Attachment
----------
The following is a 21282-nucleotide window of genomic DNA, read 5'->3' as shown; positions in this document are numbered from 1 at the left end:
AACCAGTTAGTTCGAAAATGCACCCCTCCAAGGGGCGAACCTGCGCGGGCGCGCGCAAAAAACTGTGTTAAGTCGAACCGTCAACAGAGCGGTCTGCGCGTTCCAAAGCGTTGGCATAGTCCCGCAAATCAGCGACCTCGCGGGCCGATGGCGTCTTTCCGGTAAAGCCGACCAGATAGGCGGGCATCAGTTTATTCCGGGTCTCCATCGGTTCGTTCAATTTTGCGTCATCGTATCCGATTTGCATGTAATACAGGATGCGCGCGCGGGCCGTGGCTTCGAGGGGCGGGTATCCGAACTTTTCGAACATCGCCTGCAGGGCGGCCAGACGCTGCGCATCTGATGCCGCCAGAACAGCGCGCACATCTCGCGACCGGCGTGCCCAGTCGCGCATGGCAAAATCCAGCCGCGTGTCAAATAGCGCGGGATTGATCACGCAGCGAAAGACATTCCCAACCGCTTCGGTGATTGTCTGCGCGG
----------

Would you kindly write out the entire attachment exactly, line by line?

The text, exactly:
The following is a 21282-nucleotide window of genomic DNA, read 5'->3' as shown; positions in this document are numbered from 1 at the left end:
AACCAGTTAGTTCGAAAATGCACCCCTCCAAGGGGCGAACCTGCGCGGGCGCGCGCAAAAAACTGTGTTAAGTCGAACCGTCAACAGAGCGGTCTGCGCGTTCCAAAGCGTTGGCATAGTCCCGCAAATCAGCGACCTCGCGGGCCGATGGCGTCTTTCCGGTAAAGCCGACCAGATAGGCGGGCATCAGTTTATTCCGGGTCTCCATCGGTTCGTTCAATTTTGCGTCATCGTATCCGATTTGCATGTAATACAGGATGCGCGCGCGGGCCGTGGCTTCGAGGGGCGGGTATCCGAACTTTTCGAACATCGCCTGCAGGGCGGCCAGACGCTGCGCATCTGATGCCGCCAGAACAGCGCGCACATCTCGCGACCGGCGTGCCCAGTCGCGCATGGCAAAATCCAGCCGCGTGTCAAATAGCGCGGGATTGATCACGCAGCGAAAGACATTCCCAACCGCTTCGGTGATTGTCTGCGCGG